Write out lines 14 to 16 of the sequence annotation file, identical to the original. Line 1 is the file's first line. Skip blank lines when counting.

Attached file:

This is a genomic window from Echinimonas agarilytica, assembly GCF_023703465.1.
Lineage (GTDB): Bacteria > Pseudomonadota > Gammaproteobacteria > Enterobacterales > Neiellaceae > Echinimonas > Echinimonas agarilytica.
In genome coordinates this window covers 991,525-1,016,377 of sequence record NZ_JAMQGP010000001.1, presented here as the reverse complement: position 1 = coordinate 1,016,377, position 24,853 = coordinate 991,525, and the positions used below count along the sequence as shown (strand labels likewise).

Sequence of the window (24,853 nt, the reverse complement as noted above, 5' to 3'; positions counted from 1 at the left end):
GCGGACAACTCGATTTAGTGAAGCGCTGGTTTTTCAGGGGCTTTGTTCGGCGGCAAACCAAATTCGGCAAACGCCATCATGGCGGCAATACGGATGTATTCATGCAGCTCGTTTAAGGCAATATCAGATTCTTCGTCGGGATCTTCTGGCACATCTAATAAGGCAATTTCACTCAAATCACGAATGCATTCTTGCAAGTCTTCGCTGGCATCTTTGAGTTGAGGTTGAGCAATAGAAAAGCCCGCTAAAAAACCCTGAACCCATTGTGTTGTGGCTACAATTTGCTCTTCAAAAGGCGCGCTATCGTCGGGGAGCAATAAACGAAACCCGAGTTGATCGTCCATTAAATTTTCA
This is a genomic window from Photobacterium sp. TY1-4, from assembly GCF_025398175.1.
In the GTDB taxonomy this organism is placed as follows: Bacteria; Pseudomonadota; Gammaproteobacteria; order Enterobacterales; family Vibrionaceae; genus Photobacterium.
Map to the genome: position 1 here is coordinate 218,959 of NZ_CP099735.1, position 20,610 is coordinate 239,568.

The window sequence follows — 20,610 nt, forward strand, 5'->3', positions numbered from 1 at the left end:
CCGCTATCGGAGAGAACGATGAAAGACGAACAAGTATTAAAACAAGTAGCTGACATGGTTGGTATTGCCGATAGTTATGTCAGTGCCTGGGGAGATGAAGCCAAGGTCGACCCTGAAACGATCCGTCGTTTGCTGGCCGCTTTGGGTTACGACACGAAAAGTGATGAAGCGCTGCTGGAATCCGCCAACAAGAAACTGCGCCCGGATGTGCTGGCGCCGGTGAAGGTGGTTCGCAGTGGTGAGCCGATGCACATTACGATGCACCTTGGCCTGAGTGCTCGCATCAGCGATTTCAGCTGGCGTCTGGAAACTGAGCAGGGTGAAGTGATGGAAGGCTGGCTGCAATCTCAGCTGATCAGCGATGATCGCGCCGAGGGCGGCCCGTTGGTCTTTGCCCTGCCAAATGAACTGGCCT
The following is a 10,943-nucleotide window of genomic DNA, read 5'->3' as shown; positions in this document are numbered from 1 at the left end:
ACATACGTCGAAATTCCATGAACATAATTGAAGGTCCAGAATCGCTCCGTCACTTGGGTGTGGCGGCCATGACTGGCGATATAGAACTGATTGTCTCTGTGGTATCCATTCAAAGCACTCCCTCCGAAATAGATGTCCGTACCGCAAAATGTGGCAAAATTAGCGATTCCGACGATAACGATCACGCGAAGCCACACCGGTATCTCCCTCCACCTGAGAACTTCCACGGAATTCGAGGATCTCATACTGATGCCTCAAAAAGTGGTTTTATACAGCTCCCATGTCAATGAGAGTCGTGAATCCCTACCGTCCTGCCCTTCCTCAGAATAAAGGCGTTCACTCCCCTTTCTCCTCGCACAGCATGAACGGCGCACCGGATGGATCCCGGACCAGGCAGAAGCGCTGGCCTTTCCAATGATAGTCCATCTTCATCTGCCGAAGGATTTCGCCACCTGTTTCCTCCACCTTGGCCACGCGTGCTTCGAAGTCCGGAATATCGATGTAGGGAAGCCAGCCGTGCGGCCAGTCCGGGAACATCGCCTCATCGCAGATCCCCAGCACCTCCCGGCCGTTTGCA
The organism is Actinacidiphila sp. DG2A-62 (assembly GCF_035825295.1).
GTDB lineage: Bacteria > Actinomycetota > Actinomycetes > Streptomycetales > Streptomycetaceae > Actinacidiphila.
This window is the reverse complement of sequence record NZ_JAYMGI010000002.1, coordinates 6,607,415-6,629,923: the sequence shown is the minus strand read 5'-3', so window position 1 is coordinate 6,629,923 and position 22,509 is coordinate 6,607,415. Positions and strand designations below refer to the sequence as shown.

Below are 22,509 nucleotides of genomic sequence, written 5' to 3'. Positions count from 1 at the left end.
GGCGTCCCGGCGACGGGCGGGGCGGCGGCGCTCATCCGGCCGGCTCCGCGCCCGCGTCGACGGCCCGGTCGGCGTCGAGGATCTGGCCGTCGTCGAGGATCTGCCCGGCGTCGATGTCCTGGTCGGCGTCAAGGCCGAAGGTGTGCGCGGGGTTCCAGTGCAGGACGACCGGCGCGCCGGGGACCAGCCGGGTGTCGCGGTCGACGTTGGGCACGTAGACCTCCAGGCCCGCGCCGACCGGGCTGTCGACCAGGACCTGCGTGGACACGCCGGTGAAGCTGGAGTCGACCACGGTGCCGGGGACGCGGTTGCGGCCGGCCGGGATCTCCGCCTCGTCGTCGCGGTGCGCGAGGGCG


GTDB lineage: Bacteria > Actinomycetota > Actinomycetes > Streptomycetales > Streptomycetaceae > Actinacidiphila.
This window is the reverse complement of sequence record NZ_JAYMGI010000002.1, coordinates 6,607,415-6,629,923: the sequence shown is the minus strand read 5'-3', so window position 1 is coordinate 6,629,923 and position 22,509 is coordinate 6,607,415. Positions and strand designations below refer to the sequence as shown.

Below are 22,509 nucleotides of genomic sequence, written 5' to 3'. Positions count from 1 at the left end.